The bones even inspired a "wing night" assignment in which students were tasked with analyzing the remains from a hot-wing dinner to determine how many unique chickens contributed to the meal.
Ruff also has brought some of his students into the UA lab for tours.
"They like it because it's hands-on," he said. "They can actually see the bones and see how bones grow."
Pavao-Zuckerman, Ruff's mentor and associate curator of zooarchaeology at the Arizona State Museum, said Ruff's enthusiasm has been wonderful to see.
"Working with Alex has been amazing. He's so grateful to be here, and so excited and motivated," said Pavao-Zuckerman, an associate professor in the UA School of Anthropology. "To be able to get involved in research like this is something high school teachers don't often get to do, and they should."
Ruff said partnering with the UA, and being able to connect his students with the campus through his research, has been a welcome opportunity. He hopes to publish his research findings and to present them in his classes as well as at the Research Corporation for Science Advancement's conference in January.
"To be a science teacher and to be able to get out of the classroom and work out in the field like this is really cool," he said.Editor: dougcarrollWriter: Alexis BlueByline: Alexis BlueByline Affiliation: University Relations - CommunicationsHeader image: YesNo Image: Subheading: Alex Ruff takes the skills he learns in a UA lab back to his high school forensic science classes.Include in UANow: yesInclude in Olympic Coverage: noFeature on Olympic Page: noUANow Image: Includes video:
High school seniors Parthib Samadder and Helena Hurbon stopped attending class months before their May graduation at BASIS Tucson North High School. But not only did they graduate — they’re bound for Ivy League universities.
Samadder and Hurbon swapped their traditional senior-year classroom instruction for a hands-on experiential learning project in the University of Arizona's Department of Electrical and Computer Engineering, or ECE. Samadder used origami to design a solar-powered robot, working with professor Kathleen Melde. Hurbon studied bionics and bacteria with associate professor Wolfgang Fink, who has a joint appointment in the Department of Biomedical Engineering.
Samadder and Hurbon were two of 57 Tucson-area BASIS seniors doing internships with universities and companies around the nation as part of the BASIS Senior Research Projects Initiative. BASIS, founded in 1998 to make U.S. students more globally competitive, includes publicly funded charter schools in Arizona, Texas and the District of Columbia.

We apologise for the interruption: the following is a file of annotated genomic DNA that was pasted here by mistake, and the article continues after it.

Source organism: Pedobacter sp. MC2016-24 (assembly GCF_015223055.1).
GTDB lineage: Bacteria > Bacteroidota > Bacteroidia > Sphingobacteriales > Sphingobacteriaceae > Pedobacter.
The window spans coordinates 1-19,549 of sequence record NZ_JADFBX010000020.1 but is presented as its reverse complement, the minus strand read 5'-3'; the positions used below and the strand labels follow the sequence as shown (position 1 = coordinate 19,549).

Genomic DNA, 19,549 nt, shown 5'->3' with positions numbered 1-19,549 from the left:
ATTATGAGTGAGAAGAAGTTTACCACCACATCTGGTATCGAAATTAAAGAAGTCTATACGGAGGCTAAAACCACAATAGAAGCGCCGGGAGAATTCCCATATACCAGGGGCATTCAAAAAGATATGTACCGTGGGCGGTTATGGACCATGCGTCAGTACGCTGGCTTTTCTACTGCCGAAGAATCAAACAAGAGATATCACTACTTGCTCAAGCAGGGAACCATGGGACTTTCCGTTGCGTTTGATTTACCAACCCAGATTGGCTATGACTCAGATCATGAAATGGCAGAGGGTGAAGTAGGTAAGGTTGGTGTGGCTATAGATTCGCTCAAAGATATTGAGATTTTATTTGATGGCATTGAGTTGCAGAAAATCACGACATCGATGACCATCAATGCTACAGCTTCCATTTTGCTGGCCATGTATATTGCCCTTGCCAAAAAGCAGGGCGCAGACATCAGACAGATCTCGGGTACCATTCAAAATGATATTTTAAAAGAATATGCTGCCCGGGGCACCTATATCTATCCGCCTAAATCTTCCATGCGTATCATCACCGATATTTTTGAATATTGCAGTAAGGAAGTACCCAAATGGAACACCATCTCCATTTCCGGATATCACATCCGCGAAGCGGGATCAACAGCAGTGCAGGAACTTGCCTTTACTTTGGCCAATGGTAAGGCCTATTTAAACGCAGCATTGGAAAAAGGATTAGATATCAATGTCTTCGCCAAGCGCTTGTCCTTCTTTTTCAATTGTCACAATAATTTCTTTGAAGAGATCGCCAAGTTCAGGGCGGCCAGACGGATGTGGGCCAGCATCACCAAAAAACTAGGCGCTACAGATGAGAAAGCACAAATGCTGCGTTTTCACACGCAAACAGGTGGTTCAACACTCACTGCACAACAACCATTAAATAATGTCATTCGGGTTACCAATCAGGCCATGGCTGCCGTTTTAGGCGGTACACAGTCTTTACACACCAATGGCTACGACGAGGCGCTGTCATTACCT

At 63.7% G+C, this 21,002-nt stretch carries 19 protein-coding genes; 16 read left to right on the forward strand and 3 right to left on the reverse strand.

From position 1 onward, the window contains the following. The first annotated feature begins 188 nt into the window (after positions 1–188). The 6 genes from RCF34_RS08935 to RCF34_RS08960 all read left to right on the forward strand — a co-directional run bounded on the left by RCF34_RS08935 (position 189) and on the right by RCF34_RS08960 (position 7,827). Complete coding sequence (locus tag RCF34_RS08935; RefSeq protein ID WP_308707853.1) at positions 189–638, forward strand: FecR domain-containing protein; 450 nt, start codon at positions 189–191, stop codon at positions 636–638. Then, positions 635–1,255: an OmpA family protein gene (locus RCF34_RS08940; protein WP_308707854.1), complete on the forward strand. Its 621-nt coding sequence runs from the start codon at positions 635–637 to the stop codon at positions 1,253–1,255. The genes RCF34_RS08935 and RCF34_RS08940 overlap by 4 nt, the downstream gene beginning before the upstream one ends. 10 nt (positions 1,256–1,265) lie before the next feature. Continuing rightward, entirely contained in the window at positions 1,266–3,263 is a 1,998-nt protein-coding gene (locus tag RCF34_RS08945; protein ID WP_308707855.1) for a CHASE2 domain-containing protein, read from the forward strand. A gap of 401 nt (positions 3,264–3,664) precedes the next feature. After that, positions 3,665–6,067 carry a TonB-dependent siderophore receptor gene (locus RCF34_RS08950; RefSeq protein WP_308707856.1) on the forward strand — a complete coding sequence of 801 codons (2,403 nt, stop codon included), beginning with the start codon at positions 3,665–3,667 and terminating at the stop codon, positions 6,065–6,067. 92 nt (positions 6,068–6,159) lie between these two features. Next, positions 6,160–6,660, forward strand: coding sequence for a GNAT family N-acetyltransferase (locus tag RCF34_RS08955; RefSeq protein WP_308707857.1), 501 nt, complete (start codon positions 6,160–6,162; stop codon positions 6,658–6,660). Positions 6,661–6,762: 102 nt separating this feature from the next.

"Experiential learning is key to understanding what engineering is all about," Melde said. "We must introduce high school students to the impact that engineers are making — and that they can make — in the world."
Melde predicted that this type of learning-by-doing research soon will be the norm in preparing high school students for engineering careers.
"This next generation isn’t as afraid of failure," she said. "If a student doesn’t know how to do something, they’ll figure out a solution by Googling it, watching a tutorial on YouTube or reaching out to an expert. Student-led research projects play off of that natural desire to discover and solve problems, and that is what engineering is all about."
These kinds of projects also expose students to the rigors of academic research, said James Kittredge, a college counselor at BASIS Tucson North.
"There’s always an advantage in researchers educating the younger generation," he said. "Even if the benefit isn’t immediate, companies and institutions like ECE are taking a long view in cultivating an educated workforce."
Hurbon’s mentor, Fink, incorporates this long view in his research programs.
"As part of my research, I engage students of all levels, starting from high schools, all the way to undergraduates, to graduate students," said Fink, recently appointed the 2015 da Vinci Fellow by the UA College of Engineering for outstanding research and teaching.
Samadder explored how origami conceals mathematical principles that have applications for engineering and real life.
"In engineering, origami allows an object to be sheetlike at its destination but small for the journey," said Samadder, who worked with Melde to design a solar-powered robotic device using principles of origami for a compacted form.
With his newly gained skills in soldering, circuit design and antenna testing and exchanges with graduate students in Melde’s lab, Samadder said he is prepared for any challenges he might face in his engineering program at Yale University.
"Dr. Melde’s lab has amazing graduate students who are happy to help students like me access resources to pursue a wide variety of projects," he said. "ECE is a great place for high school students to explore their research interests and decide what fields they want to go into."
Hurbon, whose career goal is to improve bionics for war veterans, researched the connection between bacterial growth and human prosthetics.